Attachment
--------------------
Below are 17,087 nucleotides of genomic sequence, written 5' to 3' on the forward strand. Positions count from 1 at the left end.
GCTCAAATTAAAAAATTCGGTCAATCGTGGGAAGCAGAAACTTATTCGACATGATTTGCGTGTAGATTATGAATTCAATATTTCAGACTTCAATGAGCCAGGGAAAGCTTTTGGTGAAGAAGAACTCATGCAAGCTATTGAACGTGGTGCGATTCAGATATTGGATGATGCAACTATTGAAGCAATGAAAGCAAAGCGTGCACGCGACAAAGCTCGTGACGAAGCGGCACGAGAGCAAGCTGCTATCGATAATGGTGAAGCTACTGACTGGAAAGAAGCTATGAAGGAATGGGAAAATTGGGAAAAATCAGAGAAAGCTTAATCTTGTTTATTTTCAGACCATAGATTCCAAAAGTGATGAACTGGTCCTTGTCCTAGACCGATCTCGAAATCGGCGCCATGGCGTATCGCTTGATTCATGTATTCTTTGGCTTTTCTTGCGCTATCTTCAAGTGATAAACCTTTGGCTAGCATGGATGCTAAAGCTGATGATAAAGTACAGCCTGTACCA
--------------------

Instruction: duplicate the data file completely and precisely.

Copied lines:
Below are 17,087 nucleotides of genomic sequence, written 5' to 3' on the forward strand. Positions count from 1 at the left end.
GCTCAAATTAAAAAATTCGGTCAATCGTGGGAAGCAGAAACTTATTCGACATGATTTGCGTGTAGATTATGAATTCAATATTTCAGACTTCAATGAGCCAGGGAAAGCTTTTGGTGAAGAAGAACTCATGCAAGCTATTGAACGTGGTGCGATTCAGATATTGGATGATGCAACTATTGAAGCAATGAAAGCAAAGCGTGCACGCGACAAAGCTCGTGACGAAGCGGCACGAGAGCAAGCTGCTATCGATAATGGTGAAGCTACTGACTGGAAAGAAGCTATGAAGGAATGGGAAAATTGGGAAAAATCAGAGAAAGCTTAATCTTGTTTATTTTCAGACCATAGATTCCAAAAGTGATGAACTGGTCCTTGTCCTAGACCGATCTCGAAATCGGCGCCATGGCGTATCGCTTGATTCATGTATTCTTTGGCTTTTCTTGCGCTATCTTCAAGTGATAAACCTTTGGCTAGCATGGATGCTAAAGCTGATGATAAAGTACAGCCTGTACCA